US envoy says he will bring Lebanon new Israeli proposal to settle maritime border
US envoy Amos Hochstein arrived in Beirut on Sunday to advance talks to resolve an increasingly tense maritime border dispute between Lebanon and Israel over Mediterranean waters with offshore gas fields, days after a Lebanese minister expressed high hopes for a deal.
“Achieving a resolution is both necessary and possible, but can only be achieved through negotiation and diplomacy,” the US State Department said in a statement ahead of the visit of Hochstein, the Washington envoy for global infrastructure and investment.
During his visit to the Lebanese capital, Hochstein met with the country’s energy minister, Walid Fayyad, and was due to meet President Michel Aoun and Prime Minister Najib Mikati on Monday.
The talks cover some 860 square kilometers (330 square miles) of the Mediterranean Sea, believed to contain vast reserves of natural gas and claimed by both countries as part of their exclusive economic zones. Because they are technically in a state of war, no sea border has ever been negotiated between them.
“Hochstein brings a new proposal to Lebanese officials, and he told me that it was positive and denied any rumors about joint excavations between Lebanon and Israel,” Fayyad said after the meeting according to the Lebanese. Akhbar al-Yawm.
Reports ahead of the meeting said Hochstein would provide Israel’s response to a Lebanese proposal for full control of the Qana gas field, which straddles the areas and is called Sidon in Hebrew, in return for giving up its claims to the gas field. Karish field, where Israel recently set up a platform, stoking tensions with the Hezbollah terror group.
An Israeli official on Sunday called Hochstein’s latest visit a “moment of truth” and said Israel’s offer was a “compromise for both sides”.
“The offer we presented is the one that would allow Lebanon to develop the reservoir that is in the disputed area,” the official told AFP on condition of anonymity.
“The purpose of the offer is to allow the Lebanese to develop it, while safeguarding Israel’s economic and other interests,” the official added, referring to the “Sidon Reservoir,” known as the Sidon Field. Cana in Lebanon.
Ahead of the meeting, Israel’s Channel 12 claimed, unsourced, that Israel and Lebanon were exploring a deal to share control of drilling in the Qana field, similar to a deal Israel struck with Cyprus in the Aphrodite gas field.
On Friday, Lebanese Foreign Minister Abdallah Bou Habib said he was more optimistic than ever about negotiations on offshore fields.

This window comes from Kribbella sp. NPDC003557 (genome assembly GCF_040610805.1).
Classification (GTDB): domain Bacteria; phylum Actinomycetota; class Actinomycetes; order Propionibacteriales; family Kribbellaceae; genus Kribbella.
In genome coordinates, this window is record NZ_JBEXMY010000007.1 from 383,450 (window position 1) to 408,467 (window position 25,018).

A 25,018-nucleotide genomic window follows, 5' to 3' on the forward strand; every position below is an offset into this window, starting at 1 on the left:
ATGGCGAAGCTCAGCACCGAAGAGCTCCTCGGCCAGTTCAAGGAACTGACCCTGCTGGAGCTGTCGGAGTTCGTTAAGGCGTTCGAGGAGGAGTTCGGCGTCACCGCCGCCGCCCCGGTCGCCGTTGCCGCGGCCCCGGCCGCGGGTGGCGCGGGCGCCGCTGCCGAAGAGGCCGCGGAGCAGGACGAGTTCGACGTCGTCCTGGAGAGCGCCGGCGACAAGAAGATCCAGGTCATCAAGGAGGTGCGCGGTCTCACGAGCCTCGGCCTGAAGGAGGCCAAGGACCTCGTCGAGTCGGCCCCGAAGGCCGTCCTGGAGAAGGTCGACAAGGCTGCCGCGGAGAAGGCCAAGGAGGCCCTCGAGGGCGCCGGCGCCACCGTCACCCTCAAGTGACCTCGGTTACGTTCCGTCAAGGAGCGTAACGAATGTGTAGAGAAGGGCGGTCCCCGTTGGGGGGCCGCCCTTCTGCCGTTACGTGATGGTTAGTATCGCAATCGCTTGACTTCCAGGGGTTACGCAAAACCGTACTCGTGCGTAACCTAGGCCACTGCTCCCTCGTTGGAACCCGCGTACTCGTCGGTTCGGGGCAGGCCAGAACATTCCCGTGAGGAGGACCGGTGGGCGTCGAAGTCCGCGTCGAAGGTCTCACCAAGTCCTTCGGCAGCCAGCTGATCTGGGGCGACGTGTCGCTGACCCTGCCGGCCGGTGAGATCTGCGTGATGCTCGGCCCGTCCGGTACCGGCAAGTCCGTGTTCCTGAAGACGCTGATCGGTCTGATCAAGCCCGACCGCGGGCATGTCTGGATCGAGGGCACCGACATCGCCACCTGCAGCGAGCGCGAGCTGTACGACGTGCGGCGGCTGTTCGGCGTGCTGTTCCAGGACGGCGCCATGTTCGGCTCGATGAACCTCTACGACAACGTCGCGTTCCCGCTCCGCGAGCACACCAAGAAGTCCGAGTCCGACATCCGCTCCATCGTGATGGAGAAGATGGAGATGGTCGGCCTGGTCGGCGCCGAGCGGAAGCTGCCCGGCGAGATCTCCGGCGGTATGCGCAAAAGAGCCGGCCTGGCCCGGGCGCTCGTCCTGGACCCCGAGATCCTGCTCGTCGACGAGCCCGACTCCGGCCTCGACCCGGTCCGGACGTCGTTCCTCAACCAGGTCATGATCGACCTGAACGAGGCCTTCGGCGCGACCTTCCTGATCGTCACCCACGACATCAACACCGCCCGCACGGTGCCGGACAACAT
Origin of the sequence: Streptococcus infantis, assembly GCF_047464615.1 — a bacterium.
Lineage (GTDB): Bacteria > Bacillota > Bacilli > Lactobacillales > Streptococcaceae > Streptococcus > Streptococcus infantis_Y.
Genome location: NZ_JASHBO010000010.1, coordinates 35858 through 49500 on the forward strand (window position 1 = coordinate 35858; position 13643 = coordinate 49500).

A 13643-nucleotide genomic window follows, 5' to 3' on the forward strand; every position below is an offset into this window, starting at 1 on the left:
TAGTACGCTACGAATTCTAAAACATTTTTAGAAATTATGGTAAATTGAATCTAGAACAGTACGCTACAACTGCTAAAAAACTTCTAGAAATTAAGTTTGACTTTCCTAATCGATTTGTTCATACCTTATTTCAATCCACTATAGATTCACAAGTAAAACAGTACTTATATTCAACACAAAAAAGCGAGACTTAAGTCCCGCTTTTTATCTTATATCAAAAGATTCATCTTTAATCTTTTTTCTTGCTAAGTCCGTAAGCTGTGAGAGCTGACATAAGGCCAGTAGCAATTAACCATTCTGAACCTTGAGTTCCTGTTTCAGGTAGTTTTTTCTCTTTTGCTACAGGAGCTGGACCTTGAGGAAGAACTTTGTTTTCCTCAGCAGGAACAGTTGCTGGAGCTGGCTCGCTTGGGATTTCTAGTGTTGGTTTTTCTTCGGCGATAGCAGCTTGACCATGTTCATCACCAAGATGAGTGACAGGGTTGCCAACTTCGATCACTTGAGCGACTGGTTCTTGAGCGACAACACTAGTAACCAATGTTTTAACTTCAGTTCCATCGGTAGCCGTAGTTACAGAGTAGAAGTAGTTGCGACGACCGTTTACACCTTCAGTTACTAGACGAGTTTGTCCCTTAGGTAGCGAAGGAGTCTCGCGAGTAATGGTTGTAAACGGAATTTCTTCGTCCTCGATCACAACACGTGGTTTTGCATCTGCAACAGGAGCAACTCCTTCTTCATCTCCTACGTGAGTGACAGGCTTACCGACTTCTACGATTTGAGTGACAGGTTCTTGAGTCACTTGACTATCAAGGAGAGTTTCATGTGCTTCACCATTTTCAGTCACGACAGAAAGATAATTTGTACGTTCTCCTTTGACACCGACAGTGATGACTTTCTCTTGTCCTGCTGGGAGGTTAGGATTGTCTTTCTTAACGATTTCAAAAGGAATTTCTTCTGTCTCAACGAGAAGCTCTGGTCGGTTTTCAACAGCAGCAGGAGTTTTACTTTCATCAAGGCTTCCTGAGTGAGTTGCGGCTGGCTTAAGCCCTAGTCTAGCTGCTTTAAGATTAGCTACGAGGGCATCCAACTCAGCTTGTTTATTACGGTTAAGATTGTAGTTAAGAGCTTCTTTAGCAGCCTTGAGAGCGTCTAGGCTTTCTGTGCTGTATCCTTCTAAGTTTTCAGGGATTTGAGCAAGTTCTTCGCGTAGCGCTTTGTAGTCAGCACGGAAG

“Bou Habib added that he was optimistic about the possibility of reaching an agreement between Lebanon and Israel… noting that there has never been so much optimism as today,” said the Lebanese Foreign Ministry in a tweet.
Hochstein has visited Lebanon several times over the years in an effort to resolve the border dispute. In recent weeks, the Iranian-backed Lebanese terrorist organization, Hezbollah, has made increasingly threatening statements and carried out increasingly threatening actions against Israel in connection with the gas fields.
In its boldest move, Hezbollah sent four drones to the Karish platform several weeks ago, all of which were intercepted by the Israel Defense Forces.
On Sunday, shortly before Hochstein’s arrival, Hezbollah released another video threatening the gas extraction infrastructure of Israel’s offshore field.
Images and coordinates of the Arendal Spirit platform, Energean’s floating production system and Stena’s Icemax drill are shown between clips of an apparent naval missile system being prepared.
Some clips of the gas extraction sites are dated July 30.
While Hezbollah retains some popular support, Lebanese leaders have criticized the terror group for launching the drones, saying it was an unnecessarily risky move.
During his meeting with Fayyad on Sunday, Hochstein reportedly told the Lebanese minister that the Hezbollah video was ‘neither constructive nor helpful’, especially as Israel was in the middle of an election season, which would further harden its positions, according to the Lebanese media MTV.
Israel maintains sovereignty over the Karish gas field and seeks to develop it as it tries to position itself as a supplier of natural gas for Europe, considering that this decision not only has major economic consequences, but also an important strategic.
Earlier this month, Hezbollah leader Hassan Nasrallah warned that the drones sent to the Karish field were “just the beginning” and that his group would go to war over the land.
Israeli leaders countered that the country’s military would act against any threat and called on Lebanon to strike a deal so it can start extracting gas and pull itself out of its current economic slump. Israel has also issued stern warnings to Hezbollah through diplomatic and military channels.